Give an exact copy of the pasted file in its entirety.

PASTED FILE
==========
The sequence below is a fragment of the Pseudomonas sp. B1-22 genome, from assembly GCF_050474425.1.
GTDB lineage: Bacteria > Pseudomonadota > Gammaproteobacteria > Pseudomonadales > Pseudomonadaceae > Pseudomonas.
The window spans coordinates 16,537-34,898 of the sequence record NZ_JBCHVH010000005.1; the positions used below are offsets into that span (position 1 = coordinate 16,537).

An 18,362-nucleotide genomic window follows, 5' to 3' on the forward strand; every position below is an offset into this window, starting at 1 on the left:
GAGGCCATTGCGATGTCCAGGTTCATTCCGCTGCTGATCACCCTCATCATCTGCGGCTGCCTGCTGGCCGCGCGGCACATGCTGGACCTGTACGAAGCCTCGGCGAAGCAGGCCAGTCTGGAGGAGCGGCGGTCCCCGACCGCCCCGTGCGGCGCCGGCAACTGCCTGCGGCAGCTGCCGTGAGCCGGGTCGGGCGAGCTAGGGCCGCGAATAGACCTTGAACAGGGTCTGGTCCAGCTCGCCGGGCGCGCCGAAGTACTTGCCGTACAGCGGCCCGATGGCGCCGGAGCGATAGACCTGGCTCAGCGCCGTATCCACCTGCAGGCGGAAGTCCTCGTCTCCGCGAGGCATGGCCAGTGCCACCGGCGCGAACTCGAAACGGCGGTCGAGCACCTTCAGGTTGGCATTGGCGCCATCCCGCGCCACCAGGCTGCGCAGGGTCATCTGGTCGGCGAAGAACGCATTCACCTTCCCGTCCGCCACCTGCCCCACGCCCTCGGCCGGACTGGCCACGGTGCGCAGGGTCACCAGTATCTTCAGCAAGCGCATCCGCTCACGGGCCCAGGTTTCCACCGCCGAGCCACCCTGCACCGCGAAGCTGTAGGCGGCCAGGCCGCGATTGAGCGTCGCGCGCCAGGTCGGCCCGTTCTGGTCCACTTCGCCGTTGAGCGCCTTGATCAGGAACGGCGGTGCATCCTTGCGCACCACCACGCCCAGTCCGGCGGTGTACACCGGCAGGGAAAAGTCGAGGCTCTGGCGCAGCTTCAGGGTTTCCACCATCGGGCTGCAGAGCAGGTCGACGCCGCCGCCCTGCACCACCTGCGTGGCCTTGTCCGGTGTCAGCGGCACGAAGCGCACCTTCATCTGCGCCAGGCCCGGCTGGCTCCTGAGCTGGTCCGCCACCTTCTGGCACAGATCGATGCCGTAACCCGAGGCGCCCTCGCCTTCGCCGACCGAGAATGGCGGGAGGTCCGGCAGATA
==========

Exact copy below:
The sequence below is a fragment of the Pseudomonas sp. B1-22 genome, from assembly GCF_050474425.1.
GTDB lineage: Bacteria > Pseudomonadota > Gammaproteobacteria > Pseudomonadales > Pseudomonadaceae > Pseudomonas.
The window spans coordinates 16,537-34,898 of the sequence record NZ_JBCHVH010000005.1; the positions used below are offsets into that span (position 1 = coordinate 16,537).

An 18,362-nucleotide genomic window follows, 5' to 3' on the forward strand; every position below is an offset into this window, starting at 1 on the left:
GAGGCCATTGCGATGTCCAGGTTCATTCCGCTGCTGATCACCCTCATCATCTGCGGCTGCCTGCTGGCCGCGCGGCACATGCTGGACCTGTACGAAGCCTCGGCGAAGCAGGCCAGTCTGGAGGAGCGGCGGTCCCCGACCGCCCCGTGCGGCGCCGGCAACTGCCTGCGGCAGCTGCCGTGAGCCGGGTCGGGCGAGCTAGGGCCGCGAATAGACCTTGAACAGGGTCTGGTCCAGCTCGCCGGGCGCGCCGAAGTACTTGCCGTACAGCGGCCCGATGGCGCCGGAGCGATAGACCTGGCTCAGCGCCGTATCCACCTGCAGGCGGAAGTCCTCGTCTCCGCGAGGCATGGCCAGTGCCACCGGCGCGAACTCGAAACGGCGGTCGAGCACCTTCAGGTTGGCATTGGCGCCATCCCGCGCCACCAGGCTGCGCAGGGTCATCTGGTCGGCGAAGAACGCATTCACCTTCCCGTCCGCCACCTGCCCCACGCCCTCGGCCGGACTGGCCACGGTGCGCAGGGTCACCAGTATCTTCAGCAAGCGCATCCGCTCACGGGCCCAGGTTTCCACCGCCGAGCCACCCTGCACCGCGAAGCTGTAGGCGGCCAGGCCGCGATTGAGCGTCGCGCGCCAGGTCGGCCCGTTCTGGTCCACTTCGCCGTTGAGCGCCTTGATCAGGAACGGCGGTGCATCCTTGCGCACCACCACGCCCAGTCCGGCGGTGTACACCGGCAGGGAAAAGTCGAGGCTCTGGCGCAGCTTCAGGGTTTCCACCATCGGGCTGCAGAGCAGGTCGACGCCGCCGCCCTGCACCACCTGCGTGGCCTTGTCCGGTGTCAGCGGCACGAAGCGCACCTTCATCTGCGCCAGGCCCGGCTGGCTCCTGAGCTGGTCCGCCACCTTCTGGCACAGATCGATGCCGTAACCCGAGGCGCCCTCGCCTTCGCCGACCGAGAATGGCGGGAGGTCCGGCAGATA